By Tabassum Zakaria
WASHINGTON (Reuters) - A U.S. nonprofit group has posted photos of a North Korean missile test site on its Web site, giving the public access to previously top-secret spy satellite imagery and sparking debate over how serious the missile threat is.
In the past such images have been seen only by government officials with security clearances, but now anyone can buy them from a private firm with a satellite that can take detailed pictures.
The Federation of American Scientists (FAS), a public policy group focused on national security issues, bought photos of North Korea's Taepodong missile test site taken in November -- retail price $2,000 -- and posted them on its Web site, http://www.fas.org, this week for the world to see.
FAS was founded in 1945 by members of the Manhattan Project who produced the first atomic bomb. It is dedicated to ending the arms race, achieving nuclear disarmament and avoiding the use of nuclear weapons.
The Korean pictures were the first of about a dozen nuclear and missile site photos that FAS plans to buy from Colorado- based Space Imaging that will include images from Pakistan and India, John Pike, director of FAS's space policy project, said.
He said the North Korea photos appeared to show a fairly primitive facility.
``This is their Kennedy Space Center,'' Pike said. ``All they've got connecting the building where they assemble the missiles and the launch pad is a dirt road through the middle of a rice paddy,'' he said.
U.S. defense and intelligence officials warned against downplaying the threat from North Korea regardless of how elementary the missile facilities appeared.
``I'm not sure that the fact that the launch facility is primitive makes the missiles any less threatening,'' said Pentagon spokesman Ken Bacon.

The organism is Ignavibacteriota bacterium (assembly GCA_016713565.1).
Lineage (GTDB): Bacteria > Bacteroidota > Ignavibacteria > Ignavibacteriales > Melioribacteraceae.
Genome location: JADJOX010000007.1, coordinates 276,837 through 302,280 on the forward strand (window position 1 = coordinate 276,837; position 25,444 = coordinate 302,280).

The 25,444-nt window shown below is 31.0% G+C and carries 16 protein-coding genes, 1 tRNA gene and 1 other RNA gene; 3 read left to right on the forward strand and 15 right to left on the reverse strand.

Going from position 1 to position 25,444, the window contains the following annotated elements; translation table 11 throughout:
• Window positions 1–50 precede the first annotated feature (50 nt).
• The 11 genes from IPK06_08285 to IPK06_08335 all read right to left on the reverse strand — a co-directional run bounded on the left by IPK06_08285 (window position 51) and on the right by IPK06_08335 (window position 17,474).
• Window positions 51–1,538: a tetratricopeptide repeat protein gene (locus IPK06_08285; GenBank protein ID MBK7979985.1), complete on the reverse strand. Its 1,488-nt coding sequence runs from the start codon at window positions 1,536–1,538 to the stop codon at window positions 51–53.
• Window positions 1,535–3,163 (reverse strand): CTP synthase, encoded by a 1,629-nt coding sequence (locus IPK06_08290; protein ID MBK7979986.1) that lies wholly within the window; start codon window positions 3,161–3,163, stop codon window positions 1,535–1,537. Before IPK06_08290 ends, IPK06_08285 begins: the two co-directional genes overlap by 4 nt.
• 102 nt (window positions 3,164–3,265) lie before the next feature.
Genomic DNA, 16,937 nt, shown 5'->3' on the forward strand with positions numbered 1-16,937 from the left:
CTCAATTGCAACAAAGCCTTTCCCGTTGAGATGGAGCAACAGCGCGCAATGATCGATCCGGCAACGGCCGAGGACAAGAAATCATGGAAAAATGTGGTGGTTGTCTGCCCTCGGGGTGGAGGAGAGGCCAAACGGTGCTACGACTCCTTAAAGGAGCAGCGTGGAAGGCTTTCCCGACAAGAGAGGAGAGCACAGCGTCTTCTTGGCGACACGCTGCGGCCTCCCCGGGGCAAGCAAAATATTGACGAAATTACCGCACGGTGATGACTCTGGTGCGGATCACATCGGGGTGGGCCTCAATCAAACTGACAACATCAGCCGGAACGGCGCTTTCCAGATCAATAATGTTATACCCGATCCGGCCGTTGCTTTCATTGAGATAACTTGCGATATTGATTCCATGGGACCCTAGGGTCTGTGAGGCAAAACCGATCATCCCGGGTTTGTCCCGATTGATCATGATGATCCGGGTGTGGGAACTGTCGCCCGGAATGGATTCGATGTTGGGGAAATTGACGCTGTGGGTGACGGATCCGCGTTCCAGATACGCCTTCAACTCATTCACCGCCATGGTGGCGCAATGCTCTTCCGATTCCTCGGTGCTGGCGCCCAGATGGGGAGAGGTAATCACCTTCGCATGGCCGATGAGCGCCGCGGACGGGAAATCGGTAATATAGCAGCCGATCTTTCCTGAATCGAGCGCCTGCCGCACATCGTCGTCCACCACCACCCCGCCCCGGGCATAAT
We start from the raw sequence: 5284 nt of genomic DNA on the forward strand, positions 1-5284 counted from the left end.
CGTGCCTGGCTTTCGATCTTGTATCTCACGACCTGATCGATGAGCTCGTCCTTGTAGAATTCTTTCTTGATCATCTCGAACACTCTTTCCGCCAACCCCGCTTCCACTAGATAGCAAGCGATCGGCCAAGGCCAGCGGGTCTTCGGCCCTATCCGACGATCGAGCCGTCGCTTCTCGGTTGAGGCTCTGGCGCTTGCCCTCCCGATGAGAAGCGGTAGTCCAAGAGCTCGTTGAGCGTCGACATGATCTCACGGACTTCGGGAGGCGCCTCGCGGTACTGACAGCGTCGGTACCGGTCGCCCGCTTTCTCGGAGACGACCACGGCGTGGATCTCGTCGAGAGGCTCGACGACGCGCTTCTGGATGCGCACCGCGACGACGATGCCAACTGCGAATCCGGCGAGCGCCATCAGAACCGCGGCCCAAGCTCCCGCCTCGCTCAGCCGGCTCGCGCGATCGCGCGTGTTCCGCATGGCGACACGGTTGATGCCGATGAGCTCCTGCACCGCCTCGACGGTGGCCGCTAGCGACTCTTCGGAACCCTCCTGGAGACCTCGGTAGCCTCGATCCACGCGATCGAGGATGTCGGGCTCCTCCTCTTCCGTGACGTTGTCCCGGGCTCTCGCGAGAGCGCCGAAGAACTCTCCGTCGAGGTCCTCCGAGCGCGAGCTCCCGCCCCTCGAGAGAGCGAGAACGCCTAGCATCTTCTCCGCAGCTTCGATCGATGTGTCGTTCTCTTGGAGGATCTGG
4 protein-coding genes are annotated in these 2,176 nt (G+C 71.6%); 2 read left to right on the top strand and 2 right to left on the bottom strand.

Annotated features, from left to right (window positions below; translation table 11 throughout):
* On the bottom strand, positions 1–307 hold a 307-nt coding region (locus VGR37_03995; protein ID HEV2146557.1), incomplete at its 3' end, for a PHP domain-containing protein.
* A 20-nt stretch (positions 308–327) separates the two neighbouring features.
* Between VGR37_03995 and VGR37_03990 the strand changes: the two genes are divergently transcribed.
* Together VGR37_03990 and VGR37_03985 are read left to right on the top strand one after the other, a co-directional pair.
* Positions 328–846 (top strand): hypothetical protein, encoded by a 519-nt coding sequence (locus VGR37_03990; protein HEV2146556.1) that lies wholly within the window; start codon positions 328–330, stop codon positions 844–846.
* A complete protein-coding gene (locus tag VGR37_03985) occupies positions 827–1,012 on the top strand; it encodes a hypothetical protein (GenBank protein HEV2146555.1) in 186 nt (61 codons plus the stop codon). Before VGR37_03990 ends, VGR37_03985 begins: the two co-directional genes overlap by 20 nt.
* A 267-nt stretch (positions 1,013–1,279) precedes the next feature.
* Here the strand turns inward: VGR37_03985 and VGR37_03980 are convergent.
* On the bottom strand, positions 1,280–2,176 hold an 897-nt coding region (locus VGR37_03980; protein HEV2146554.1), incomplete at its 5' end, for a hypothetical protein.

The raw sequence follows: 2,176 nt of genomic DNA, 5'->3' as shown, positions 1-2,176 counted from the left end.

A U.S. intelligence official speaking on condition of anonymity said: ``Just because it doesn't have the infrastructure of one of our sites, or a Russian site or a Chinese site, doesn't mean it isn't cause for concern. It shows how much can be done with a relatively limited infrastructure.''
Both officials cited the August 1998 test in which North Korea launched a missile that flew over Japan and landed in the Pacific. U.S. defense analysts have said North Korea was developing a Taepodong II missile, which could possibly put Alaska or Hawaii within striking distance.
Last summer, North Korea appeared to be making preparations for a second launch but agreed in September to refrain while engaged in talks with the United States over attempts to improve relations.
``It's not surprising that their facilities are primitive by our standards,'' Bacon said. ``It's also not surprising that, given the dedication and money they've devoted to upgrading their military, that they have been able to produce long-range missiles and to fire them from such primitive spots.''
FAS said it hopes to stir public debate by publishing spy satellite photos.
``Previously you had to be a superpower to pull this stunt,'' Pike said. ``And now the public can see for itself what the fuss is all about.''
Pike said the photos suggested the United States was overreacting to the threat from North Korea.
``This facility was not designed to support a large test program. That suggests to me the North Koreans are developing an unreliable missile to deter us rather than a reliable missile to attack us,'' he said. ``Just to keep us a little bit scared of them.''
People do not have to be experts to analyze the photos, Pike said. ``Basically anybody who has looked out of an airplane window can tell the difference between a concrete road and a dirt road ... can identify the difference between a big building and a little building,'' he said.